19. Good move Stallie.With regard to your gearbox,make sure you are not using a hypoid gear oil in it.Hypoid gears slide along the teeth in operation and require a lot of friction modifiers.These modifiers also stop the synchro rings from working properly.I had a clutch replaced years ago while I was away and when I picked the car up the gearbox operation was terrible-which I put down to the new clutch and my failing memory of how bad the gearbox must have been.I suspect that during the replacement the gearbox oil was drained and replaced with modern GL5 oil.I replaced the gearbox/OD oil with Pe
  20. Stallie, trfella's experience with the polybush's on a recent thread is typical of mine with my TR6.With these older cars you really don't know for certain what part you need until you physically inspect the old part.People like us have been messing about with these cars for 40 years.I am very reluctant to buy parts "on spec". Regards,
  21. Stallie ,I travel a bit but I've never been tempted to buy parts while I'm in the US or UK just because I'm there.For me buying parts is a fairly considered decision.I often buy Moss and Rimmer's parts off the Healy Factory and Pickard's in Melbourne because I can discuss the the range of parts available with them before purchase.As you point out the mark ups are outrageous - but it's better than ending up with a shed full of parts that don't fit.If you want to buy cheaply ,sight unseen why not buy direct from Moss,Rimmer Bros.etc.There is only 10% GST on parts imported direct over the suppli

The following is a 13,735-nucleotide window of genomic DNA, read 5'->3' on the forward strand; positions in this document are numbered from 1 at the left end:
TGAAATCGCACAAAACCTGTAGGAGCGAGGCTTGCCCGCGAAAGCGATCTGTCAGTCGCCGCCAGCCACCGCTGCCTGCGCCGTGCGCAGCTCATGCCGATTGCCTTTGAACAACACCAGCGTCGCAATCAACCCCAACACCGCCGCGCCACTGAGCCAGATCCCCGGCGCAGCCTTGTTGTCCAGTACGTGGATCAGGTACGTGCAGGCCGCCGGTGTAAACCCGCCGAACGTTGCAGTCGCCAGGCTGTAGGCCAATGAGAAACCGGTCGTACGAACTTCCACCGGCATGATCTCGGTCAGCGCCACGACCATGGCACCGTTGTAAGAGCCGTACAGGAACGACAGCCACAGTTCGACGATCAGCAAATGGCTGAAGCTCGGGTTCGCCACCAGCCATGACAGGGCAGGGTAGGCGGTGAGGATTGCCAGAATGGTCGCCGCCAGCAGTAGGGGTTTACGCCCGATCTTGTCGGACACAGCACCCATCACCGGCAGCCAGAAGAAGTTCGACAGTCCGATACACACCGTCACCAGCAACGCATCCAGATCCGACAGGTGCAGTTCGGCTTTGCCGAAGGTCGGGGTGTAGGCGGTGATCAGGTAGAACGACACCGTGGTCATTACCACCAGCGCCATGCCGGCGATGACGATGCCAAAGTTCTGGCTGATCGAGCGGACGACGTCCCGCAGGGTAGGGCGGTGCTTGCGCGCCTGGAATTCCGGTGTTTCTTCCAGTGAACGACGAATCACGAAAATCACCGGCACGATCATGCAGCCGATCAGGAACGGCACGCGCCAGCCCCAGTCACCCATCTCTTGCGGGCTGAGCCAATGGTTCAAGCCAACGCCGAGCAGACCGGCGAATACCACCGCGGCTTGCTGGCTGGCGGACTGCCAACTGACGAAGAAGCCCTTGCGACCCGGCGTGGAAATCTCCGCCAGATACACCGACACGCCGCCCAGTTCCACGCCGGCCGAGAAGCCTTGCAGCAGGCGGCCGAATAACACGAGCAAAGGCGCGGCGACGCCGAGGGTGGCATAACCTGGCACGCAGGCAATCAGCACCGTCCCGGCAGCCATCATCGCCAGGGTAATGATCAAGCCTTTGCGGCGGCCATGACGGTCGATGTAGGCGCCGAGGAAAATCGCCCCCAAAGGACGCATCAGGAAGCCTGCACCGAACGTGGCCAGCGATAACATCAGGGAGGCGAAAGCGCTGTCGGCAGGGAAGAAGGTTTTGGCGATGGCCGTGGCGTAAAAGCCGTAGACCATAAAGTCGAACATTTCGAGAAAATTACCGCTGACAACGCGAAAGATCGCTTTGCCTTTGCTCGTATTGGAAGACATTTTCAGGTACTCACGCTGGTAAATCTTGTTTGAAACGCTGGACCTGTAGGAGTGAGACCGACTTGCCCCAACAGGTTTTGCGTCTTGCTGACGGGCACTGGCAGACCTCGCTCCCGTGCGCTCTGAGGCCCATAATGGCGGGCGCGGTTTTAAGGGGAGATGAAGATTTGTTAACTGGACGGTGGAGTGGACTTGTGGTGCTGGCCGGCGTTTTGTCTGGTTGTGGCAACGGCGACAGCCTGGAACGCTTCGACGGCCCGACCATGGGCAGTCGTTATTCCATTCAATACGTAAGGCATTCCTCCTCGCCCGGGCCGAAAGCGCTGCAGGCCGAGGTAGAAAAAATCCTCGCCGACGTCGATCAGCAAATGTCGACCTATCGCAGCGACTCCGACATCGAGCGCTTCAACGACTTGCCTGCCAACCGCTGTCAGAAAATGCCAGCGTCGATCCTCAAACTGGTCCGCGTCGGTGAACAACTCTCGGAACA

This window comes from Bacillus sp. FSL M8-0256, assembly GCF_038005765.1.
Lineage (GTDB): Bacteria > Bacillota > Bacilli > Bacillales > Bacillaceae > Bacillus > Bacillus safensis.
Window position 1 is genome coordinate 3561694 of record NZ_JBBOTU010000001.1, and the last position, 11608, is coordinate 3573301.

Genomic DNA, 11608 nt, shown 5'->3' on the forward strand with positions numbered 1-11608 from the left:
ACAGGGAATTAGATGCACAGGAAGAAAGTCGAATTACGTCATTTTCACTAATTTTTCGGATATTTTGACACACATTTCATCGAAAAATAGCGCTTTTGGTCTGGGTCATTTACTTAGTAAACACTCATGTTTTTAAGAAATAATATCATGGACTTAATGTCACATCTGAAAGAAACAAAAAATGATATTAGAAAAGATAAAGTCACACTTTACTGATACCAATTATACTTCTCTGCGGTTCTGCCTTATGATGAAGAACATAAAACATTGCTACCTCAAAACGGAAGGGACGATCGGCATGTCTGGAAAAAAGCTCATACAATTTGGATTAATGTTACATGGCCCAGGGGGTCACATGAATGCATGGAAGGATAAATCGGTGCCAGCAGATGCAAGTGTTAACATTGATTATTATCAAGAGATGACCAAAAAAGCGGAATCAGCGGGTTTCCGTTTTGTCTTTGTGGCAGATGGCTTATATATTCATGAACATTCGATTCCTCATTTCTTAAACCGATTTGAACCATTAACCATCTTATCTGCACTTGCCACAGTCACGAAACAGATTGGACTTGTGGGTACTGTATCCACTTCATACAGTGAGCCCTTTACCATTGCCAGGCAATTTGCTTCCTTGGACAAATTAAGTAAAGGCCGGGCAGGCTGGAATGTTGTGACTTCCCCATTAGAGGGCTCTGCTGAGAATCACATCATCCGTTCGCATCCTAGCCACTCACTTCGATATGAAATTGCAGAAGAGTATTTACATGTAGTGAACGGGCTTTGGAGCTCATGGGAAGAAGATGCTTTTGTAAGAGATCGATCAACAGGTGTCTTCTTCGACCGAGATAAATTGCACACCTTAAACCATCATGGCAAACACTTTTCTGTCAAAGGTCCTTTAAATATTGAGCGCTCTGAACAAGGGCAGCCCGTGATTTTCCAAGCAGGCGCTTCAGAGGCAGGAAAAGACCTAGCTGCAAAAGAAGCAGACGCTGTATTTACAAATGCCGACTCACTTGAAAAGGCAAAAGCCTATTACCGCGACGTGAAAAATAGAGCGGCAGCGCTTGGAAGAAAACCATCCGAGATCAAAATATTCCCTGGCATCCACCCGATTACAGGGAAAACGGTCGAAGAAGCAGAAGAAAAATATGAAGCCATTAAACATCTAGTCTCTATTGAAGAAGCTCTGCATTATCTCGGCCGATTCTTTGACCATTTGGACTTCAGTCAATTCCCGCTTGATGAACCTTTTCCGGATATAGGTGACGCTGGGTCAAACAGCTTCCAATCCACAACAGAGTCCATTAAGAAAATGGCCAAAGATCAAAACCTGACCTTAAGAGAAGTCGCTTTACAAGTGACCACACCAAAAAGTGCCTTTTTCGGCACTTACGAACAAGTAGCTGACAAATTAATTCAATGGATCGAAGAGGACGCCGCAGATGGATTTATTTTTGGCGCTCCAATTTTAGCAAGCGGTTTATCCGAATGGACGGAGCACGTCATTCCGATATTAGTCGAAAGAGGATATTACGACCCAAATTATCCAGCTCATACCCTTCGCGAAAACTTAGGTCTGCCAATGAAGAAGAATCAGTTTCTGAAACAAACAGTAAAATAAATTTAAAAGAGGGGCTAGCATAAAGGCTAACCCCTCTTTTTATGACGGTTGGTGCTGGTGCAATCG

22. It depends on what you consider to be important.I installed a Pertronix because I got tired of cleaning and gapping the points each 1000 miles or so (generally putting it off until poor starting performance forced me to do it).Looking at the engine most people would not notice they are installed.Each to his own. Regards
  23. Mike C

    running rich

    First and easiest thing to check is that the fuel enrichment control is free when the knob is pushed in and that there is clearance at the metering unit.
  24. Mike C

    what did it do

    Note in Roger William's book"How to improve the TR6" ,fig 13-5-3, shows the cabling to this block doubled -which is amongst his recommendations for upgrading the alternator and associated electrics( there is also an earth shown to the block- which could start a whole new discussion). I don't think the cable size differences mean much. These cars are 40 years old and there are a lot of parts that that have been changed and may not be original. Regards,
  25. Mike C

    what did it do

    I agree with David. I have the block shown in wiring diagrams up to 70/71, after that its a straight brown wire.It supplies a direct feed from the battery to the alternator and fuse block- a feed that doesn't go through the ignition switch.My guess is that someone drew in into the circuits for the original design and during a later design/cost cutting review it was found the block could be replaced by a simple connection to an existing wire. The block has been removed from my '69 PI model.